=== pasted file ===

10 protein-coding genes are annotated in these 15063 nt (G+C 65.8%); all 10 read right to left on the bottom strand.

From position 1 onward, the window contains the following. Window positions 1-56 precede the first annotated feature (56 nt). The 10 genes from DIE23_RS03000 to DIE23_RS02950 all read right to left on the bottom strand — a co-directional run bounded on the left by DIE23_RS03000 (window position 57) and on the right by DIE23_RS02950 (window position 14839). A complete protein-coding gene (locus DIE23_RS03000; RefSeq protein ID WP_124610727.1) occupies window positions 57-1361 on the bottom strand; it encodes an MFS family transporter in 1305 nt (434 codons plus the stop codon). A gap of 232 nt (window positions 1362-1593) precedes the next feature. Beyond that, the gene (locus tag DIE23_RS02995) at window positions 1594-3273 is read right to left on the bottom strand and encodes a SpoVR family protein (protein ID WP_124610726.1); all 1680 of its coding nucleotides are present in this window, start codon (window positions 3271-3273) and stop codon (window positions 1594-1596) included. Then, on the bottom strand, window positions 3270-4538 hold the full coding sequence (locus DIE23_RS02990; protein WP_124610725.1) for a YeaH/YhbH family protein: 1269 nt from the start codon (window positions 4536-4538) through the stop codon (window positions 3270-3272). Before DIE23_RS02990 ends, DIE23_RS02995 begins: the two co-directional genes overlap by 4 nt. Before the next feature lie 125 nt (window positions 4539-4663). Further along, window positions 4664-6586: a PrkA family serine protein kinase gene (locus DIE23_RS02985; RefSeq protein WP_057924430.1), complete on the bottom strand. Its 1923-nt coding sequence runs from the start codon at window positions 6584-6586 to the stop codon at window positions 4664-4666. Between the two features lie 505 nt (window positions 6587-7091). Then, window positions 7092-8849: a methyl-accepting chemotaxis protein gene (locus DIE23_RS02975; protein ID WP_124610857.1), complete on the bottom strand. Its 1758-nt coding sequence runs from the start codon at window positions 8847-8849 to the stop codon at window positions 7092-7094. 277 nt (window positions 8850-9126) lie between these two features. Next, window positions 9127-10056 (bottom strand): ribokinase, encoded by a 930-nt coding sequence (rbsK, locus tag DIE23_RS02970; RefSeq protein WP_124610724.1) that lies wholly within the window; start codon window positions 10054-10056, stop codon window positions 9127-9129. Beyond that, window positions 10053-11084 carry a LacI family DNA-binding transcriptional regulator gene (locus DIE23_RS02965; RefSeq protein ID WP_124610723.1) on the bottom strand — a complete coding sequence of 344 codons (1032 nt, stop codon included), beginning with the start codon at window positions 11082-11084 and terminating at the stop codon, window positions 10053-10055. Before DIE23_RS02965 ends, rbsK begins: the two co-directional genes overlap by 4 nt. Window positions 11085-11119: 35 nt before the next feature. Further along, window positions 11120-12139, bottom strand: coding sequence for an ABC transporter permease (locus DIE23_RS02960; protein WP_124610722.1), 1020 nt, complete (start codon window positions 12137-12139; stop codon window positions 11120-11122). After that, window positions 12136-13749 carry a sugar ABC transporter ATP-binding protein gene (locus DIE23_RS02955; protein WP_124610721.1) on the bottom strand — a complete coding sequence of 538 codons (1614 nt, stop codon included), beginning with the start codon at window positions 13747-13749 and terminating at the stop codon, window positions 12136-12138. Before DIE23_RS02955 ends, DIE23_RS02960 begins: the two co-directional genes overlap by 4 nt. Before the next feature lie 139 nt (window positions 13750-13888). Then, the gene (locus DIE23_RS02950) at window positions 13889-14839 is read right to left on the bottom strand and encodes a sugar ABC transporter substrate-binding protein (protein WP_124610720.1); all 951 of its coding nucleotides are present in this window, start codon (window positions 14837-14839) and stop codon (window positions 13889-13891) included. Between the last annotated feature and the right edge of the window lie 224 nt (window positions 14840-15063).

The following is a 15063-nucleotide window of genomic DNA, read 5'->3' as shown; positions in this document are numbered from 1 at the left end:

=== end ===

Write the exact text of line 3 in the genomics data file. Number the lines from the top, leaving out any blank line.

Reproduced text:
The following is a 15063-nucleotide window of genomic DNA, read 5'->3' as shown; positions in this document are numbered from 1 at the left end: